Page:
Mercedes' extreme-angle rear-wheel steering: does it work? | CAR Magazine

Mercedes' extreme-angle rear-wheel steering: does it work?

Published: 23 September 2022 Updated: 23 September 2022
  • Merc’s tight RWS system tested
  • Up to 10º of turning
  • We test it on an AMG EQS

The concept of four-wheel steering (4WS) on a powered vehicle is nothing new. After all, inventor Bramah Joseph Diplock patented a four-wheel-drive and 4WS system for traction engines in 1893. Although there was much experimentation over the decades, it wasn’t until the 1980s that you could buy a car fitted with such a system. For Europeans, that car would be the third-generation Honda Prelude.

A few other manufacturers dabbled briefly, but by the early 2000s 4WS was out of vogue. However, with cars getting ever bigger and heavier and electronics getting ever smarter and more powerful, there has been a resurgence over the past few years. Indeed, the Mercedes EQS has four-wheel steering as standard, as do non-PHEV versions of the S-Class although confusingly there are two different systems offered, one of them using two different angles of turn.

All work in the same way, by turning the rear wheels the opposite way to the fronts below a certain speed to boost agility, and the same way as the fronts at higher speeds to improve stability. The difference is that on entry-level EQS models the maximum angle applied to the rear wheels is 4.5º, with higher trim levels boosting this to 10º (or it can be purchased as an over-the-air upgrade). The AMG EQS 53 we’ve tested it on has its own version, and manages up to 9º.

The 4.5º version is effective but familiar – the Prelude system achieved similar results. It gives a slight boost in manoeuvrability around town and a subtle stability improvement at speed. It’s impressive… until you experience the higher-angle alternatives.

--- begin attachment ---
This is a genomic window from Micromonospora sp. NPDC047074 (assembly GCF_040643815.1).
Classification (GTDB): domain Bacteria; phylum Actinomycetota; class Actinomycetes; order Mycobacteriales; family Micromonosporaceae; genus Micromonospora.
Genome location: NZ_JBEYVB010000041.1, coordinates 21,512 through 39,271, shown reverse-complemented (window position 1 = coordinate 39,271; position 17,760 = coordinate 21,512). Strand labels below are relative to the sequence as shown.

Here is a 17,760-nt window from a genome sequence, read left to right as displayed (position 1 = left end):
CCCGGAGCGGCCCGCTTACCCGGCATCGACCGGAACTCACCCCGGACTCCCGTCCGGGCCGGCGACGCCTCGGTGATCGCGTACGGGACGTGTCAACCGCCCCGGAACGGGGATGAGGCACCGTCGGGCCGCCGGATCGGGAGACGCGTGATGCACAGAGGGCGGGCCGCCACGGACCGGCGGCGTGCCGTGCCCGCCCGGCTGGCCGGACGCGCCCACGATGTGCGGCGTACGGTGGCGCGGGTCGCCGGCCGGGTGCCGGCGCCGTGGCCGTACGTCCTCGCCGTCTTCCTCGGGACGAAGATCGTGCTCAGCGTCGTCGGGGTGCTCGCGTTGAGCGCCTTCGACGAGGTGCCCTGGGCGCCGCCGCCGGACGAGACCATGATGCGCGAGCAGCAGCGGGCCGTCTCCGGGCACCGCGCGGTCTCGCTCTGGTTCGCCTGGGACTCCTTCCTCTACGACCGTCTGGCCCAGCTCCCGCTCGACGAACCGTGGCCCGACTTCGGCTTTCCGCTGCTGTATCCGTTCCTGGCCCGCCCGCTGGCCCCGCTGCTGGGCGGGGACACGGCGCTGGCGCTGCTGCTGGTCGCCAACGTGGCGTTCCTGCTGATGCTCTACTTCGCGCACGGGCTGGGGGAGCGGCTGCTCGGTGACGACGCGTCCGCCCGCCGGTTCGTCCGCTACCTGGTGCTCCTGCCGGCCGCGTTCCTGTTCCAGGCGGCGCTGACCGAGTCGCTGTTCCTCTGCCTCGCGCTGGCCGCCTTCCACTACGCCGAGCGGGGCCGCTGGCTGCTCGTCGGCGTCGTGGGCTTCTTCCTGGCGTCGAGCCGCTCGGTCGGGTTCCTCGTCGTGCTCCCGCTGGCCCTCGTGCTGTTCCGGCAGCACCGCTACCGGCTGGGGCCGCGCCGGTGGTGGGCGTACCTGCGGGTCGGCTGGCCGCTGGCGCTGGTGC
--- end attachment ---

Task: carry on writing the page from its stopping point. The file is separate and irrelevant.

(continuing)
These more extreme versions reduce the turning circle of this giant electric limo to around that of a VW Golf, the rear wheels starting to resemble those of a forklift truck. A few low-speed laps of our car park and some town driving reveal what a big difference it makes, the EQS feeling like it’s pivoting around a stake driven through the front armrest.

It also helps boost turn-in during slower cornering. It doesn’t fling the tail around like a Megane RS in Race mode, but it certainly helps the EQS feel shorter and more wieldy. Working in harmony with the active anti-roll bars and air suspension, it contributes to making 2.5 tonnes of luxury EV feel considerably smaller and lighter.

Mercedes rear-wheel steering: how it works

Dialling it up
Rotating the right-hand dial on the steering wheel changes the driving mode, the steering getting sharper as you scroll from Comfort through to Sport+

Pivotal moment
The 4.5º and 10º systems use the same hardware, employed to a different extent depending on what the software deduces from inputs via a variety of sensors

Behind the scenes
An electric motor drives a spindle on the rear axle via a belt. This is a more efficient solution than hydraulics and far more adjustable than a mechanical set-up

Mercedes rear-wheel steering: does it work?

Yes. You’ll really appreciate it in a tight multi-storey car park during a swift U-turn, and it makes town driving generally less daunting. There’s only so much it can do in the twisties, though.

By Alan Taylor-Jones

New cars editor, seasoned road tester and automotive encyclopaedia.

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